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July 25, 2013
Detroit is coming to a city near you -Source
By Marta H. Mossburg
CNHI News Service
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Detroit's bankruptcy is about numbers: a 26 percent drop in population since 2000, 78,000 abandoned properties, $10 billion in underfunded pension and health care obligations for public employees and billions more in bond and other debt that make it impossible to pay for adequate city services.
But the real bankruptcy is moral and intellectual – and it affects not only Detroit but almost all of America's greatest cities and most states. Type "pension tsunami" into a search engine, read and weep. You'll see that Detroit's issues are only slightly worse than other cities and states around the nation, with balance sheets dragged down by legacy costs and ballooning debt.
A study released earlier this year commissioned by the city of Baltimore, for example, said it is on a path to financial ruin and requires major reforms to avoid bankruptcy. And according to a Pew Center on the States report this year on 30 cities in the most populous metropolitan areas, they have "74 percent of the money needed to fully fund their pension plans over the long run but only 7.4 percent of what was necessary to cover their retiree health care liabilities as of fiscal 2009, the latest year with data available for all pension plans of all 30 cities."
And Detroit isn't even in the worst shape on health care costs – some of the largest expenses faced by each jurisdiction in the country -- according to the report. In terms of underfunding per household, New York ($22,857) and Boston ($18,962) are both worse off. Detroit ($15,682) was third worst, with San Francisco ($13,487) and Baltimore ($10,208) rounding out the top five.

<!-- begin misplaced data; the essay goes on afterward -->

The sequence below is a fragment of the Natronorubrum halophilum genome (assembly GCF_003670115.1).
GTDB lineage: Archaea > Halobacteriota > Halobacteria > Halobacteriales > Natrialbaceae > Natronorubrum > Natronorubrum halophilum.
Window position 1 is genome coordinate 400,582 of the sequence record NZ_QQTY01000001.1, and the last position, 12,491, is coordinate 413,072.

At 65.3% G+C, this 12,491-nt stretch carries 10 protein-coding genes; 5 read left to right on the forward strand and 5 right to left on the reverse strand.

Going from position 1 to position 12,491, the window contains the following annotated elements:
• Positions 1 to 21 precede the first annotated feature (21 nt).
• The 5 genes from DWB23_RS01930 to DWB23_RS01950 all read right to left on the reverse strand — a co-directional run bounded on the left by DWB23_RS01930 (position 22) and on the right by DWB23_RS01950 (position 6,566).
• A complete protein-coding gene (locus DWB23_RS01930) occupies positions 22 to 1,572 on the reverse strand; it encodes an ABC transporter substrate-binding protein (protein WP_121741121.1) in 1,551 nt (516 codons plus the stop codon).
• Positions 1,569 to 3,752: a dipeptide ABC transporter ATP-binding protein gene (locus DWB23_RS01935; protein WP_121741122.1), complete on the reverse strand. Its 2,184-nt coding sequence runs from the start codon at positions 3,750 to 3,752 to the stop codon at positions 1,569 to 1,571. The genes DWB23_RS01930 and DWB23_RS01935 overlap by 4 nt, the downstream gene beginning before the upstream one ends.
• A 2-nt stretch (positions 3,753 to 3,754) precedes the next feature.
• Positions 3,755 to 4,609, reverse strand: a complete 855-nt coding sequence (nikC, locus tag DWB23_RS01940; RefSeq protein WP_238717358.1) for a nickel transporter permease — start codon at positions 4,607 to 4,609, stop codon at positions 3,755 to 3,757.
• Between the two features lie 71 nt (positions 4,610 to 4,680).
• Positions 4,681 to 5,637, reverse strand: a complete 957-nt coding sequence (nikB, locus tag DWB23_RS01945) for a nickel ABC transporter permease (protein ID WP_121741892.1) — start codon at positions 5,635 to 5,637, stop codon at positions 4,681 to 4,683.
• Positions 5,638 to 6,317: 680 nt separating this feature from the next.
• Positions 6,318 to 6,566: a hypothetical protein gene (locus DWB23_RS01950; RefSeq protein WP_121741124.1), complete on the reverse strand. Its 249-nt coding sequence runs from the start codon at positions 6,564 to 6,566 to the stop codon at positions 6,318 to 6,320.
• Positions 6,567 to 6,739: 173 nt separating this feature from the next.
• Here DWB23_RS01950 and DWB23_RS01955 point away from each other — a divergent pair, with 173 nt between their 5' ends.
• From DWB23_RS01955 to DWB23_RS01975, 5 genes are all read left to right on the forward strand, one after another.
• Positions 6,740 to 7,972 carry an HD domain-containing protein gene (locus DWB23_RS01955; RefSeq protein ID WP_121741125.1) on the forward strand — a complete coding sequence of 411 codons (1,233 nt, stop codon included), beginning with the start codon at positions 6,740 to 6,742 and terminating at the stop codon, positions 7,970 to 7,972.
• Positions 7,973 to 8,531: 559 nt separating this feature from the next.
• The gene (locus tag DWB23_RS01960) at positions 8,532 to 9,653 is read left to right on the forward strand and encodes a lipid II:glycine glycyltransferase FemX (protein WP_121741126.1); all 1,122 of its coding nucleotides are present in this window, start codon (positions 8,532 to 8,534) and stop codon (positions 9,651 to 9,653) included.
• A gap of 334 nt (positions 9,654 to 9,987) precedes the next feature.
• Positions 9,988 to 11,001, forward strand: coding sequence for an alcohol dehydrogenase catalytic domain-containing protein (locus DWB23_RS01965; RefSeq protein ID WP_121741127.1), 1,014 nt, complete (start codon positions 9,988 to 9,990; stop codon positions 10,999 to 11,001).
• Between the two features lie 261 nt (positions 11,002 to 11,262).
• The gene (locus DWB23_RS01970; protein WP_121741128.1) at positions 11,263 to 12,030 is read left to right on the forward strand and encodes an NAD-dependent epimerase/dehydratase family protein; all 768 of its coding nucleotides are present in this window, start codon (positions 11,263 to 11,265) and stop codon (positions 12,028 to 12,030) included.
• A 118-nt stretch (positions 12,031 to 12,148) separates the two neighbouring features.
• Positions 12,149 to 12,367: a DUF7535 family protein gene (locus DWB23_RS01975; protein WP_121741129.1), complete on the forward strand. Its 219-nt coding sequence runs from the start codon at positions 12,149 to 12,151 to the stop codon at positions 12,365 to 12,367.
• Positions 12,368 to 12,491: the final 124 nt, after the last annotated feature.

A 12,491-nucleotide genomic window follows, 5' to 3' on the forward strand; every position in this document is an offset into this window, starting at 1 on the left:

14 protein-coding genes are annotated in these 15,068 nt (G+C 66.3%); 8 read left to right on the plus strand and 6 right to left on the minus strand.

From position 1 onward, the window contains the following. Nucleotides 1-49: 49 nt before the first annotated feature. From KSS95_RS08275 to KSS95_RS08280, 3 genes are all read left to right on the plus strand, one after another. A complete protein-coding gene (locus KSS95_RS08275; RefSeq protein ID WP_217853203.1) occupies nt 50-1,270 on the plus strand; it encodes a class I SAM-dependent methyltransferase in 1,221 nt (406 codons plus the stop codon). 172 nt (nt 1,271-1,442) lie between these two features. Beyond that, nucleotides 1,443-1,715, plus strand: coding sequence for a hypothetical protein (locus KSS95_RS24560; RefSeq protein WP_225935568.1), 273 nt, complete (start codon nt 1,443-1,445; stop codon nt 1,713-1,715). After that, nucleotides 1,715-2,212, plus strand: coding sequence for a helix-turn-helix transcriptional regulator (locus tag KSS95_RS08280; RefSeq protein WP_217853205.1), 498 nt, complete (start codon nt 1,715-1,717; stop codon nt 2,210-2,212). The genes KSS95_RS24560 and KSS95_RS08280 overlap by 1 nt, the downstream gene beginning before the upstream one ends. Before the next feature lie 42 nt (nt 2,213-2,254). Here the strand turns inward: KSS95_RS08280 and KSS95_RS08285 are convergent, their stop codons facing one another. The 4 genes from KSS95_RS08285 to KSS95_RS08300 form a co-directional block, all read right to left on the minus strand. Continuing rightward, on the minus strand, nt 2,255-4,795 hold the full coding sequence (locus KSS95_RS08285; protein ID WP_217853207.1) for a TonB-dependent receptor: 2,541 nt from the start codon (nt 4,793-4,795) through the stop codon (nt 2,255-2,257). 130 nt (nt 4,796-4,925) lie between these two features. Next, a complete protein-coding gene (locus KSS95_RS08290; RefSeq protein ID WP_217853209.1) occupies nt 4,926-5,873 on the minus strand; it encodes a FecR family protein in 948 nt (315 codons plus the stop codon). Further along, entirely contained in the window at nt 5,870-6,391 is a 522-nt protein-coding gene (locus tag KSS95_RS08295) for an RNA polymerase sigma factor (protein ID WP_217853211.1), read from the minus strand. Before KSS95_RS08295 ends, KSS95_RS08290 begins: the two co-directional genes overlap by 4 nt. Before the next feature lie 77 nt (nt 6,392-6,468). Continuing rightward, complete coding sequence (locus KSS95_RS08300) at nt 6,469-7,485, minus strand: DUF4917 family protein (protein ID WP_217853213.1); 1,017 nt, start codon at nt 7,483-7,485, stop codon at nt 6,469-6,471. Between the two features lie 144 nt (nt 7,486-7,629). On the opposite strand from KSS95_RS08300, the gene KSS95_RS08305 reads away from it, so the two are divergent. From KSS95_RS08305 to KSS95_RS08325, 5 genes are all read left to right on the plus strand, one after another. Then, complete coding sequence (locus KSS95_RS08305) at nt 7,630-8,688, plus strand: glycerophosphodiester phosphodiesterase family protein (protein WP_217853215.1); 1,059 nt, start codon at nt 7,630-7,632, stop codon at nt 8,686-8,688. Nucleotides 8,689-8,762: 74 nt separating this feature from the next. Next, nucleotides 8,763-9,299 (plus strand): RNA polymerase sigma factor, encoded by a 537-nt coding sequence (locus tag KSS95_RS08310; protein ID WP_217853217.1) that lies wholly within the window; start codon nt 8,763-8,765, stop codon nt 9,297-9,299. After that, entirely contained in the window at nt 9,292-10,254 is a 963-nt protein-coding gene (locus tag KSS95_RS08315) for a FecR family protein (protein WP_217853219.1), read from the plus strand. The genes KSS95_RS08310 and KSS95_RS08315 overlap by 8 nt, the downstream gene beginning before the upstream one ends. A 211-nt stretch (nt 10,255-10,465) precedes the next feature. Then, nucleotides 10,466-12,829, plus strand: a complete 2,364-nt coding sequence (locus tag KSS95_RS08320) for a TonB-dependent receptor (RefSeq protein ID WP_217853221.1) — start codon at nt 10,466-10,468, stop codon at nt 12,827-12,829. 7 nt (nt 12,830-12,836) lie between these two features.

The treasuries of state and local governments, which have $3 trillion in unfunded pension liabilities to public employees, weren’t clobbered by the recession. As Frank Keegan wrote for State Budget Solutions in December 2012, General Revenues in all the states as of 2011 were up $590 billion, or 56 percent, over the previous 10 years despite the recession, according to his analysis of U.S. Census Bureau data.
Neither were their elected leaders misled by erroneous fiscal reports – if anything, they tried to mislead the public, and still do, with overly optimistic investment rates of return that allowed them to shortchange pension funds. The problem was that elected officials acted like a herd of intellectual lemmings, choosing not to accept facts that did not correspond to their worldview of ever expanding government.
They built convention centers and hotels for those convention centers and subsidized expensive condos and other real estate projects that either never met financial expectations or failed. Worse, they also padded pension and health care benefits for public workers without the means to pay for them. And to make up for the revenue that failed to materialize from those projects, they raised taxes over and over again, often so high that people started trickling out until one day there were more takers than makers and all the people who championed those causes had failed up the food chain to higher office or lucrative private sector jobs that depended on taxpayer dollars.
That intersection of folly and an empty checkbook is where a lot of governments stand today. Detroit just happens to be in the worst shape. The only way to start fixing the problem is if more elected officials act like Baltimore Mayor Stephanie Rawlings-Blake. The Democrat should be praised for commissioning the study noted above that laid out reforms necessary for the city to thrive and for promoting an economic agenda to make it happen. Bankruptcy just didn't happen to Detroit. It was a choice. And it will be the choice of more municipalities unless elected officials around the country fight the "gimme" culture whose manifestation can now be seen in the 58-minute wait time for police in Detroit, in its broken lights, its lawless streets and thousands of vacant, crumbling homes.
Marta H. Mossburg is an independent columnist. Contact her at email@example.com.
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